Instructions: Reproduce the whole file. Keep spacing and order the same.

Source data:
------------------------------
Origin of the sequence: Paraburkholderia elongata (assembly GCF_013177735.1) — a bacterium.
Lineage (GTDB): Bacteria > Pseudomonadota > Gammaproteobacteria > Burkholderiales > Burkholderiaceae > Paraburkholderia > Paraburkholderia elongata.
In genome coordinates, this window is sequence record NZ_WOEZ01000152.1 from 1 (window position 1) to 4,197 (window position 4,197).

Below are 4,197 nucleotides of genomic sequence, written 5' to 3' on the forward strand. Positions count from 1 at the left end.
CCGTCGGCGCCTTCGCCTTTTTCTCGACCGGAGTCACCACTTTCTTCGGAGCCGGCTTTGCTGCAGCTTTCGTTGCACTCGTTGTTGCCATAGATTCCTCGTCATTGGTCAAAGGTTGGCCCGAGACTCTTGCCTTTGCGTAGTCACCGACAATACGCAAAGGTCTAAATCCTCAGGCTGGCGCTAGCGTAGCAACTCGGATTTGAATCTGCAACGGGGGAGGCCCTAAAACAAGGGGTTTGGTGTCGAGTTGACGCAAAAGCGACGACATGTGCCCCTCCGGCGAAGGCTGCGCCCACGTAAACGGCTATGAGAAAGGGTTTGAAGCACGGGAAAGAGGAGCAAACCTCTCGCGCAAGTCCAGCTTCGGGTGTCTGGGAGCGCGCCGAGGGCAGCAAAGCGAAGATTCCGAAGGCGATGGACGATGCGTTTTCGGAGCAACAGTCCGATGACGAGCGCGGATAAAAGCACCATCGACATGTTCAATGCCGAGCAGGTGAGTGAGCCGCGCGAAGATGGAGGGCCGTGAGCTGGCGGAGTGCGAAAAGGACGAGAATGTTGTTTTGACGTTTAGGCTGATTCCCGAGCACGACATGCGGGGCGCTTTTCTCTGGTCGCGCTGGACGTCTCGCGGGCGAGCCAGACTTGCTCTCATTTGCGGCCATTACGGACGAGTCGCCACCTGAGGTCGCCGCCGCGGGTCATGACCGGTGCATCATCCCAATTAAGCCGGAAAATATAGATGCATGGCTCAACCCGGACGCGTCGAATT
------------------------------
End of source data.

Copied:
Origin of the sequence: Paraburkholderia elongata (assembly GCF_013177735.1) — a bacterium.
Lineage (GTDB): Bacteria > Pseudomonadota > Gammaproteobacteria > Burkholderiales > Burkholderiaceae > Paraburkholderia > Paraburkholderia elongata.
In genome coordinates, this window is sequence record NZ_WOEZ01000152.1 from 1 (window position 1) to 4,197 (window position 4,197).

Below are 4,197 nucleotides of genomic sequence, written 5' to 3' on the forward strand. Positions count from 1 at the left end.
CCGTCGGCGCCTTCGCCTTTTTCTCGACCGGAGTCACCACTTTCTTCGGAGCCGGCTTTGCTGCAGCTTTCGTTGCACTCGTTGTTGCCATAGATTCCTCGTCATTGGTCAAAGGTTGGCCCGAGACTCTTGCCTTTGCGTAGTCACCGACAATACGCAAAGGTCTAAATCCTCAGGCTGGCGCTAGCGTAGCAACTCGGATTTGAATCTGCAACGGGGGAGGCCCTAAAACAAGGGGTTTGGTGTCGAGTTGACGCAAAAGCGACGACATGTGCCCCTCCGGCGAAGGCTGCGCCCACGTAAACGGCTATGAGAAAGGGTTTGAAGCACGGGAAAGAGGAGCAAACCTCTCGCGCAAGTCCAGCTTCGGGTGTCTGGGAGCGCGCCGAGGGCAGCAAAGCGAAGATTCCGAAGGCGATGGACGATGCGTTTTCGGAGCAACAGTCCGATGACGAGCGCGGATAAAAGCACCATCGACATGTTCAATGCCGAGCAGGTGAGTGAGCCGCGCGAAGATGGAGGGCCGTGAGCTGGCGGAGTGCGAAAAGGACGAGAATGTTGTTTTGACGTTTAGGCTGATTCCCGAGCACGACATGCGGGGCGCTTTTCTCTGGTCGCGCTGGACGTCTCGCGGGCGAGCCAGACTTGCTCTCATTTGCGGCCATTACGGACGAGTCGCCACCTGAGGTCGCCGCCGCGGGTCATGACCGGTGCATCATCCCAATTAAGCCGGAAAATATAGATGCATGGCTCAACCCGGACGCGTCGAATT